Friday, September 21, 2012

When governments compete for lottery revenue

A state-sponsored lottery is a tax on stupid people, and one may not object on its existence for this reason. Except that people may be stupid for reasons beyond their control. But let us assume that it is a tax that enhances overall well-being, for example because it drives out more harmful taxes. Wouldn't all government want to offer a lottery, especially as they can have a monopoly on the market? That is without counting with other jurisdictions, such as the Canadian federal government that may want to participate where provinces already run lotteries.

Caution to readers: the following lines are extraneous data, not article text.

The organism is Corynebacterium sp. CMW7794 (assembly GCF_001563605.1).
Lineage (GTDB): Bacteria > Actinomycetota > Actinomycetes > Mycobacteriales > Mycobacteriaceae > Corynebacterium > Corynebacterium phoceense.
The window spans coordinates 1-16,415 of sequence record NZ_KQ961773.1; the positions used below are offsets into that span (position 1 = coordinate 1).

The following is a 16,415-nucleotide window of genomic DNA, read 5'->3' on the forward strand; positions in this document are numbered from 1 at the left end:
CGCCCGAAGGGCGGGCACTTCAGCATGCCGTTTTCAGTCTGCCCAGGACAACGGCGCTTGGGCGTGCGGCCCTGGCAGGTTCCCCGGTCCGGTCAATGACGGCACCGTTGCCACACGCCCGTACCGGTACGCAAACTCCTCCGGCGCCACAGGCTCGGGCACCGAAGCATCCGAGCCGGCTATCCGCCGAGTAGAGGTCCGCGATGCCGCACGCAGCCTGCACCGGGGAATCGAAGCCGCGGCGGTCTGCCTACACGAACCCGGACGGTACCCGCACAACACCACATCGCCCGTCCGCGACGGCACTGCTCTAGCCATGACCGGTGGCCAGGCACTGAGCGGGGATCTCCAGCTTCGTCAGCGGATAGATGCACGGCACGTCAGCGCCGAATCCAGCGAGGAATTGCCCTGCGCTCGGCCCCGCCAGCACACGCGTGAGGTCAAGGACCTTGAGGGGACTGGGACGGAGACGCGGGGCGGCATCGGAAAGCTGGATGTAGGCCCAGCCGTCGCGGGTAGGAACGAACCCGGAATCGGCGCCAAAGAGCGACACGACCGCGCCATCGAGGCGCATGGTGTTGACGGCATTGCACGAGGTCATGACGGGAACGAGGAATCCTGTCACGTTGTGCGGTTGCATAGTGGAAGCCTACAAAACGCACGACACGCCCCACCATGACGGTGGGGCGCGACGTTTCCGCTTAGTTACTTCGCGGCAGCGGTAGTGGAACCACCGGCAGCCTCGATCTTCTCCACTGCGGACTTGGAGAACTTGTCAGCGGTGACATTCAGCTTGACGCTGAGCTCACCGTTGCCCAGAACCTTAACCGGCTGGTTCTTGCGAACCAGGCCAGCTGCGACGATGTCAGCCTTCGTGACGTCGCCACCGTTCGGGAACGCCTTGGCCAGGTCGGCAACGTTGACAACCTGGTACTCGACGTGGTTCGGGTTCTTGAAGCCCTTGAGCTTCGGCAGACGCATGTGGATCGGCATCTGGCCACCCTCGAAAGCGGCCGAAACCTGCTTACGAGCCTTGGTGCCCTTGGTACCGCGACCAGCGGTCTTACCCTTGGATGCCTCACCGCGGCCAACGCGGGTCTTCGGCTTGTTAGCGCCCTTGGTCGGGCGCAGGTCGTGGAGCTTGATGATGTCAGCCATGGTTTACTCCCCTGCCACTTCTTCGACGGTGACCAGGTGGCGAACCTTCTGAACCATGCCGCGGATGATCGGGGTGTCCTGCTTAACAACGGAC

Étienne Desjardins, Mélina Longpré and François Vaillancourt explain how the provinces got rid of this unwelcome competitor. At the end of the 1970's, Loto-Canada was encroaching on the provincial lotteries, and an cartel-like agreement was struck: the provincial lotteries bought out the federal one, and they are paying to this date for the privilege of this monopoly. And the provinces got very good deal, as the agreement did not foresee the growth of this market. Maybe the federal government should threaten to reintroduce Loto-Canada to tease out a better agreement.

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